LinkedIn personal data of 100 million members possibly stolen by hackers

Personal data of more than 100 million LinkedIn users may have been stolen, the company has warned.

For nearly four years, everything seemed fine. In 2012, passwords belonging to members of the professional networking site had shown up in a list of 6.5 million passwords posted online by Russian hackers. “LinkedIn was using an outdated form of cryptography to secure its users’ private information,” CNN reported at the time.

After the disclosure, LinkedIn imposed a mandatory reset for all accounts it believed had been compromised, and advised all members to change their passwords.

On Tuesday, the firm, which claims 400 million members in 200 countries, learned that the problem had not gone away, it said.

“We became aware of an additional set of data that had just been released that claims to be email and hashed password combinations of more than 100 million LinkedIn members from that same theft in 2012,” LinkedIn said in a statement Wednesday.

The company said it had no evidence of a new security breach. On Wednesday the company began invalidating passwords for all accounts created before the 2012 theft that hadn’t been updated since the breach, LinkedIn said. Affected members will be notified if they need to reset their passwords, the company said.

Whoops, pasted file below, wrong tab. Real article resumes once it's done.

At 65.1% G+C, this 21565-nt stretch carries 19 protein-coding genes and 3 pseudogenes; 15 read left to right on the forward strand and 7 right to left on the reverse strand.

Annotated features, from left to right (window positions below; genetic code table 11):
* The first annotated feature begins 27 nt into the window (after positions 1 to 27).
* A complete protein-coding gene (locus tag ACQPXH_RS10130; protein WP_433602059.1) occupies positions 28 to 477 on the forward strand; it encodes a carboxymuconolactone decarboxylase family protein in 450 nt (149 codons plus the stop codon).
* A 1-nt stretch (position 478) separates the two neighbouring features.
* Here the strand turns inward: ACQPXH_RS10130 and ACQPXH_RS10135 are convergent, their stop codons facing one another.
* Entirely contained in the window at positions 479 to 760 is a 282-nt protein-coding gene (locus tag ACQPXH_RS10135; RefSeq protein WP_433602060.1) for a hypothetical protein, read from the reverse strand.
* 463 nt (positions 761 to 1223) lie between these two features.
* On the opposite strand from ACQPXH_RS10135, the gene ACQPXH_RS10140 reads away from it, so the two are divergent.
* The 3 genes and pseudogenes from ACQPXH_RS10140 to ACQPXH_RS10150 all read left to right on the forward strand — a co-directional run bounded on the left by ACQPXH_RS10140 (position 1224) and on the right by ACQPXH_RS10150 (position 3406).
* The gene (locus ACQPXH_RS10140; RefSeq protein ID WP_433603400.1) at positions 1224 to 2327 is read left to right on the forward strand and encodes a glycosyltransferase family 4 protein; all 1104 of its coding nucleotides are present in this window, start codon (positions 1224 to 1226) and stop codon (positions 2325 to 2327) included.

“Regularly changing your password is always a good idea and you don’t have to wait for the notification,” LinkedIn said in the statement, which was on the company blog.

In a tilt at the infamous windmill of criminal hacking, LinkedIn added that it had “demanded that parties cease making stolen password data available and will evaluate potential legal action if they fail to comply.”

While it waits for the hackers to comply, LinkedIn will use “automated tools” to try to identify and block suspicious activity on affected accounts, the company said.

The networking site is “an extremely attractive target for hackers,” said Dave Kennerley, a senior threat researcher at cybersecurity firm Webroot. “It’s no secret that LinkedIn is a rich pool of data.”

People can’t rely on organizations to keep their personal data safe, but must take “as many steps as possible to secure it themselves,” Kennerley said. “In this case, ensuring that the password used for LinkedIn is different (from) other accounts is crucial – this will limit the potential impact on other accounts, including email, which can lead to other, more sensitive, information being stolen.”


Photo: LinkedIn headquarters in Mountain View (AP Photo/Paul Sakuma, File)


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